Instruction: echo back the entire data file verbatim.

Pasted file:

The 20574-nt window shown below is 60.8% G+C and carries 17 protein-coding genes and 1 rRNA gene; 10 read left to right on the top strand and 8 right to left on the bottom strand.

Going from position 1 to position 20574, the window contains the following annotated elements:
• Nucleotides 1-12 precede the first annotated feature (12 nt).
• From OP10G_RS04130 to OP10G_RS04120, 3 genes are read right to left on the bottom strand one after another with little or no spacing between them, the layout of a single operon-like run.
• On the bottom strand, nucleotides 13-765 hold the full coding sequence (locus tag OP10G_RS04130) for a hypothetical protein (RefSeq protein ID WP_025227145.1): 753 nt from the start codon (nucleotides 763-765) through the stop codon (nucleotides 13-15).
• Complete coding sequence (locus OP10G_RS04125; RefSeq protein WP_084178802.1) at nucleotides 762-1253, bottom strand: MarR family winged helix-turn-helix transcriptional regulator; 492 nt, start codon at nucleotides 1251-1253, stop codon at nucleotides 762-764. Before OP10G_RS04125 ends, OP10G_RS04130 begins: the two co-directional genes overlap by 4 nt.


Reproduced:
The 20574-nt window shown below is 60.8% G+C and carries 17 protein-coding genes and 1 rRNA gene; 10 read left to right on the top strand and 8 right to left on the bottom strand.

Going from position 1 to position 20574, the window contains the following annotated elements:
• Nucleotides 1-12 precede the first annotated feature (12 nt).
• From OP10G_RS04130 to OP10G_RS04120, 3 genes are read right to left on the bottom strand one after another with little or no spacing between them, the layout of a single operon-like run.
• On the bottom strand, nucleotides 13-765 hold the full coding sequence (locus tag OP10G_RS04130) for a hypothetical protein (RefSeq protein ID WP_025227145.1): 753 nt from the start codon (nucleotides 763-765) through the stop codon (nucleotides 13-15).
• Complete coding sequence (locus OP10G_RS04125; RefSeq protein WP_084178802.1) at nucleotides 762-1253, bottom strand: MarR family winged helix-turn-helix transcriptional regulator; 492 nt, start codon at nucleotides 1251-1253, stop codon at nucleotides 762-764. Before OP10G_RS04125 ends, OP10G_RS04130 begins: the two co-directional genes overlap by 4 nt.